In a discovery announced on Sept. 4, 2013, a population of planetary nebulae near the galactic core appear to be, weirdly, preferentially aligned to the Milky Way's galactic plain. The nebulae, known as "bipolar" (or "butterfly") planetary nebulae are completely non-interacting and of various ages, suggesting some external force is shaping their orientation. It's thought that a powerful magnetic field may be the culprit.
The researchers used observations from the Hubble Space Telescope and ESO's New Technology Telescope, so here are a small selection of some stunning examples of bipolar planetary nebulae as seen through the eye of Hubble. Shown here is the stunning NGC 6302 -- an intricate example of a bipolar planetary nebula's butterfly wings.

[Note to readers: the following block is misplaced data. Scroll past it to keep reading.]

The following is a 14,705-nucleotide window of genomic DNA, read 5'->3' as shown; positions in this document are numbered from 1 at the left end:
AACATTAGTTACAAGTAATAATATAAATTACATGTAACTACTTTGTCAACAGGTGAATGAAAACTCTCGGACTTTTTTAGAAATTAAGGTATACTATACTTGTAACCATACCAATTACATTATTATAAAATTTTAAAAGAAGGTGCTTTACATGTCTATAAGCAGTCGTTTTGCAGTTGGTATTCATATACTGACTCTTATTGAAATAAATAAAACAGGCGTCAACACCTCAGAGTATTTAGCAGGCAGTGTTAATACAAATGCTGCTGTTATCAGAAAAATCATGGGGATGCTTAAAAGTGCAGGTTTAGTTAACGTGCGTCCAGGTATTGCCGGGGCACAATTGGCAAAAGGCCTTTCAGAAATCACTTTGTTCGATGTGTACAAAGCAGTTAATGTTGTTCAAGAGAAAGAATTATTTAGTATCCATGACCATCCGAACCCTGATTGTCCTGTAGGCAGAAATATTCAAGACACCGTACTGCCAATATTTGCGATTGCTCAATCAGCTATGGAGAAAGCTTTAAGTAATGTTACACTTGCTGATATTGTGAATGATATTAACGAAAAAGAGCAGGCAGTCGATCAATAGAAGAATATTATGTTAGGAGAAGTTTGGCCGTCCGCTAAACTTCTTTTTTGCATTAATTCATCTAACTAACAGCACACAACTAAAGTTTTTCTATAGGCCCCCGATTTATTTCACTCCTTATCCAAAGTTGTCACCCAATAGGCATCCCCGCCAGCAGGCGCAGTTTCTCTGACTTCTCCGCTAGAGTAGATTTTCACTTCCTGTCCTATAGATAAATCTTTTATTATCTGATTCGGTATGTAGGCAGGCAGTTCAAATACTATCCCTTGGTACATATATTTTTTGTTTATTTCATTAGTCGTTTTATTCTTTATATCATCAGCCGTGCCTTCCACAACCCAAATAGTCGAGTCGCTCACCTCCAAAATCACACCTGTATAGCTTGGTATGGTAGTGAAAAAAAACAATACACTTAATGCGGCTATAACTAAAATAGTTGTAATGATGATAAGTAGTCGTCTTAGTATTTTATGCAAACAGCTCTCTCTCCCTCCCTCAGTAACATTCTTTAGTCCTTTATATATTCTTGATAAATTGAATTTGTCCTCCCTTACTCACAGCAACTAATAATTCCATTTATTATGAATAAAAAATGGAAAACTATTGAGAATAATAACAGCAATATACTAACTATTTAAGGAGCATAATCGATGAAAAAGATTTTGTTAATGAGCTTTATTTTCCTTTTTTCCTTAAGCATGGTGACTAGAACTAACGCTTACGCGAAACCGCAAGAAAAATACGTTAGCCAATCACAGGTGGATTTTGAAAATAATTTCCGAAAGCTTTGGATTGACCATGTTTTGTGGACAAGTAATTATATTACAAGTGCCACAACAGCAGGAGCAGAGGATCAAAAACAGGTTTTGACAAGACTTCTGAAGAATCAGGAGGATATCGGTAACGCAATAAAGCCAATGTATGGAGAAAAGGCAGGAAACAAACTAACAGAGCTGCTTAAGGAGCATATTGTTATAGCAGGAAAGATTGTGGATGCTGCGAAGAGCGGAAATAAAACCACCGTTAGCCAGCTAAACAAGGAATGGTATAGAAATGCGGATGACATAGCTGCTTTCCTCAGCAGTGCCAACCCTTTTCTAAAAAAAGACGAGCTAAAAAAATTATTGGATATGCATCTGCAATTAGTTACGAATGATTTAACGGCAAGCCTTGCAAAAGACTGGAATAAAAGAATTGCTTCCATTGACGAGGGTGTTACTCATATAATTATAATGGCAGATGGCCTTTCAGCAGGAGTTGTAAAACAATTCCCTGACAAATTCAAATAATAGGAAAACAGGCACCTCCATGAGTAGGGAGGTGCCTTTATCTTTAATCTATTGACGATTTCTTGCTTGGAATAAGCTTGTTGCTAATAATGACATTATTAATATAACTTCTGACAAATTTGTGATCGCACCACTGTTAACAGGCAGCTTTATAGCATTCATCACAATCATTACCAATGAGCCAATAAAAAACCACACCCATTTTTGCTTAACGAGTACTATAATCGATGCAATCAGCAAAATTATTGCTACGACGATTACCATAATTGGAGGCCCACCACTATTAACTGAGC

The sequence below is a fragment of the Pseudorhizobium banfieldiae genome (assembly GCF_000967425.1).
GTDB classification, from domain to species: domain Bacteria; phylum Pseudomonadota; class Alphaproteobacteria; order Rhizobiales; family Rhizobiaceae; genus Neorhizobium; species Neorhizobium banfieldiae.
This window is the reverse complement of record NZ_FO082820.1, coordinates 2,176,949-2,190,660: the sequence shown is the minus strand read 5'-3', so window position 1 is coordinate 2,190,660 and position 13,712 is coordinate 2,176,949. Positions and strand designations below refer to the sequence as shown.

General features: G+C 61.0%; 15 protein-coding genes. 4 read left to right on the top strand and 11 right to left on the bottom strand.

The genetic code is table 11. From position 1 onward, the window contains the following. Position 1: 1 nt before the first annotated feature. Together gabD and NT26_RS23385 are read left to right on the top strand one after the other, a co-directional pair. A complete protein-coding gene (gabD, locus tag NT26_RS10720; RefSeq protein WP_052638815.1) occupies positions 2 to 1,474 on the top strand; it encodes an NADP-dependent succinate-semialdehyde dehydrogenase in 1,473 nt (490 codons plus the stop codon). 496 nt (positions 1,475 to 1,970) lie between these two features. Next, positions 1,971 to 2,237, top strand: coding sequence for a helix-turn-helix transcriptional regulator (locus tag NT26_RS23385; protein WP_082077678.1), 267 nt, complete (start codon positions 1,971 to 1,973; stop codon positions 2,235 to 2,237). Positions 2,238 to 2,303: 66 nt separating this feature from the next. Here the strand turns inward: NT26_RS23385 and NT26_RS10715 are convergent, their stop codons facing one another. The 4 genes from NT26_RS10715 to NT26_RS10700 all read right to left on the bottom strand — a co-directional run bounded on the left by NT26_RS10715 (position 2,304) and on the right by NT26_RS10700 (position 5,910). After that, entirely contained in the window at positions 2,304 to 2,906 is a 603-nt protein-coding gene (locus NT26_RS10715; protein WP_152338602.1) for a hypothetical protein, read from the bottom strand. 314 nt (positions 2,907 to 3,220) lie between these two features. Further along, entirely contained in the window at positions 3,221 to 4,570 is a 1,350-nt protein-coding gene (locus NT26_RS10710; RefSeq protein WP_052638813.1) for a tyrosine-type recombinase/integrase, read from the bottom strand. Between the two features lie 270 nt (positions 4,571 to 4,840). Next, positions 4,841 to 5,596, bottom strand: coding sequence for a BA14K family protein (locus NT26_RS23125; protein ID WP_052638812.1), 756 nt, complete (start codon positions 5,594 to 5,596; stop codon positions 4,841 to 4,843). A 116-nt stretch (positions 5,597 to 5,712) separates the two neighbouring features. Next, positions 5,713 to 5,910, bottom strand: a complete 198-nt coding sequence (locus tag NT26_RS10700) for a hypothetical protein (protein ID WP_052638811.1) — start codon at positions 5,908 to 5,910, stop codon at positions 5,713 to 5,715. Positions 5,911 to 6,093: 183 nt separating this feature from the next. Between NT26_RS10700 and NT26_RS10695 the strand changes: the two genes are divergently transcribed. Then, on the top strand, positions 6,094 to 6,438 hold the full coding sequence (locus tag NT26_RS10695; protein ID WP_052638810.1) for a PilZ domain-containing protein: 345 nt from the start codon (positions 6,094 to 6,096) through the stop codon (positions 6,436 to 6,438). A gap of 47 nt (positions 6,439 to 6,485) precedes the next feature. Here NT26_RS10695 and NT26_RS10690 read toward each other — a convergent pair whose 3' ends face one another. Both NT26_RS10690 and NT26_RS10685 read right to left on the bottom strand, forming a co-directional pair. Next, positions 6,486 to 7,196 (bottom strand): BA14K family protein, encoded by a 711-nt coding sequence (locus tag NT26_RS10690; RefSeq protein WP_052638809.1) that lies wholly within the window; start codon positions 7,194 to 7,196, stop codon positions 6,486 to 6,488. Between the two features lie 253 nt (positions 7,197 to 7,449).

Hubble 5: A classically-shaped bipolar (or 'butterfly') planetary nebula.
NGC 6881: A binary star possibly shapes this wonderfully symmetrical nebula.
NGC 5189: A dramatic view of the ribbons of bright material being ejected from a planetary nebula.
PN Hb 12: An 'hourglass'-shaped bipolar planetary nebula.
Hen 3-1475: A planetary nebula in the making.
M2-9: What appears to be twin jet engines is in fact a stunning example of a bipolar planetary nebula.